udp - Internet User Datagram Protocol
s = socket(AF_INET, SOCK_DGRAM, 0);
UDP is a simple, unreliable datagram protocol which is used to support
the SOCK_DGRAM abstraction for the Internet protocol family. UDP sock‐
ets are connectionless, and are normally used with the sendto and
recvfrom calls, though the connect(2) call may also be used to fix the
destination for future packets (in which case the recv(2) or read(2)
and send(2) or write(2) system calls may be used).
UDP address formats are identical to those used by TCP. In particular
UDP provides a port identifier in addition to the normal Internet
address format. Note that the UDP port space is separate from the TCP
port space (i.e. a UDP port may not be “connected” to a TCP port). In
addition broadcast packets may be sent (assuming the underlying network
supports this) by using a reserved “broadcast address”; this address is
network interface dependent.
Options at the IP transport level may be used with UDP; see ip(4P).
A socket operation may fail with one of the following errors returned:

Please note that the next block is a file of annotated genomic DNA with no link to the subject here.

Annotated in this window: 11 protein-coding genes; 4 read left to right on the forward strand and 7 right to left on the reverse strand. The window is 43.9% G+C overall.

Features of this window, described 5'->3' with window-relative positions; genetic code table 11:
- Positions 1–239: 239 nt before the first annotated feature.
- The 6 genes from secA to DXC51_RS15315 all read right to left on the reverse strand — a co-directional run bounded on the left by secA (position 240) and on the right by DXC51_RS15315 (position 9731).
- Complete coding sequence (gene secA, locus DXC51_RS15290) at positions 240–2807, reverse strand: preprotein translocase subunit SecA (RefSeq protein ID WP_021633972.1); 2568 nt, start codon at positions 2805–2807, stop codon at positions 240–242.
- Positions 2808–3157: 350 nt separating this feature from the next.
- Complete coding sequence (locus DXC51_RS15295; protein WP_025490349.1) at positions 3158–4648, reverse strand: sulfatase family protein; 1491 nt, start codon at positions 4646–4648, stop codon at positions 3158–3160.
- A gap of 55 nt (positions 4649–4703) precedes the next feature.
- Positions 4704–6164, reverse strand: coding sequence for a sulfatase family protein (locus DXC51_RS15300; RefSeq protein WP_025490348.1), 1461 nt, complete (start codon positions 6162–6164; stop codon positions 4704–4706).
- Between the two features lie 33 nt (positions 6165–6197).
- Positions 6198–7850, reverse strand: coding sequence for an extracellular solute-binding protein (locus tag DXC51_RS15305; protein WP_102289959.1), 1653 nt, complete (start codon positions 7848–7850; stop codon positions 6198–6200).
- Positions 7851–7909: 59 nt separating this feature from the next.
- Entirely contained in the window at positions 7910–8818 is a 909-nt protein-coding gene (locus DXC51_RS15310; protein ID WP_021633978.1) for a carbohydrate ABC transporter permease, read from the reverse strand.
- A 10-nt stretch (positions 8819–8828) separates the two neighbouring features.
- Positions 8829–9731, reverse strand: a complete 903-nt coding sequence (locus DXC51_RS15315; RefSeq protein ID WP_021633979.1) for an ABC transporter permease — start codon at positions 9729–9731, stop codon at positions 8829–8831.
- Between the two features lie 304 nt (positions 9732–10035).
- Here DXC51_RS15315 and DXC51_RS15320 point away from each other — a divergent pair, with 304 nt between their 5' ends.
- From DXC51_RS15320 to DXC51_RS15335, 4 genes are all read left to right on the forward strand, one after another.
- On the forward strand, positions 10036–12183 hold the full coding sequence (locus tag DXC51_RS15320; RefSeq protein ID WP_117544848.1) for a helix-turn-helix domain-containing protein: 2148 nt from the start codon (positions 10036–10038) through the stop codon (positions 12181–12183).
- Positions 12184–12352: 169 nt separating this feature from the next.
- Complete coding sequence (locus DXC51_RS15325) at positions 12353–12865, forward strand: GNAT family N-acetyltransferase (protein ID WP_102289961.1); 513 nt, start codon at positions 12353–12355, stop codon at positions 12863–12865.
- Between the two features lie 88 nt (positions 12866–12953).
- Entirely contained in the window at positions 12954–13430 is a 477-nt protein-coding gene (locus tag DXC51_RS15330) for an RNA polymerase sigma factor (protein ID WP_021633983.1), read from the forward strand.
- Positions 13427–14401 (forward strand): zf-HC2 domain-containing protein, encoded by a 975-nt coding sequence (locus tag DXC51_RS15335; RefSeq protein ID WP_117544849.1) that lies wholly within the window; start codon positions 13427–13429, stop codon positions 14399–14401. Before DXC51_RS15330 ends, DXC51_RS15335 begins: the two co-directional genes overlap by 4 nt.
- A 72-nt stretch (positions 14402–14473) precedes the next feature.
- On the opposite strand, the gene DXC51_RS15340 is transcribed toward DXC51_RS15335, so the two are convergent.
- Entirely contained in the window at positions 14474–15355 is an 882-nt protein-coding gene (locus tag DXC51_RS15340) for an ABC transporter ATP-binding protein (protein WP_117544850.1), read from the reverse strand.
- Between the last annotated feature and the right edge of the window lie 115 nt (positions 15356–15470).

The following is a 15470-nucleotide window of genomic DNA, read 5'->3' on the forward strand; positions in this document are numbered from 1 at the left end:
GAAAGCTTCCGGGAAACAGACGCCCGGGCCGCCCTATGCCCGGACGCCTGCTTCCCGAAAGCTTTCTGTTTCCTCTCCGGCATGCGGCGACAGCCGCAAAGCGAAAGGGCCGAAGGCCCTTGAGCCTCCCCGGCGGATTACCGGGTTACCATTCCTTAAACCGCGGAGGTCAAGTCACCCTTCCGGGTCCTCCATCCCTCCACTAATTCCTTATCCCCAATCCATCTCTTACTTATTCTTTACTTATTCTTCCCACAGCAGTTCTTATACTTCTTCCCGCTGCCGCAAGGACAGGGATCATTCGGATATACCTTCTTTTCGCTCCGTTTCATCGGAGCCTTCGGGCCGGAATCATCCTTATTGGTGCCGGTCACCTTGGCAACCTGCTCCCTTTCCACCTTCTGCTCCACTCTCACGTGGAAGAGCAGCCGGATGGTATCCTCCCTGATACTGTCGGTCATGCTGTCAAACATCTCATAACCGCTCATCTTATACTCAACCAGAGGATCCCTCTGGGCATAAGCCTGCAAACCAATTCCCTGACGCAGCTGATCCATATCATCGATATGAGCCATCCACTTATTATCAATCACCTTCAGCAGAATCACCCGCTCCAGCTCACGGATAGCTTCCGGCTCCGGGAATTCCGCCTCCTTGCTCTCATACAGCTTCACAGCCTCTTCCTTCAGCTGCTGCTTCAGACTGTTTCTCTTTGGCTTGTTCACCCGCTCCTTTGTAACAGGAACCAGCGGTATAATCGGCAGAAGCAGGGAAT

[EISCONN] when trying to establish a connection on a socket which
already has one, or when trying to send a datagram with
the destination address specified and the socket is
[ENOTCONN] when trying to send a datagram, but no destination
address is specified, and the socket hasn't been con‐
[ENOBUFS] when the system runs out of memory for an internal data
[EADDRINUSE] when an attempt is made to create a socket with a port
which has already been allocated;
when an attempt is made to create a socket with a net‐
work address for which no network interface exists.
getsockopt(2), recv(2), send(2), socket(2), intro(4N), inet(4F), ip(4P)
4.2 Berkeley Distribution May 16, 1986 UDP(4P)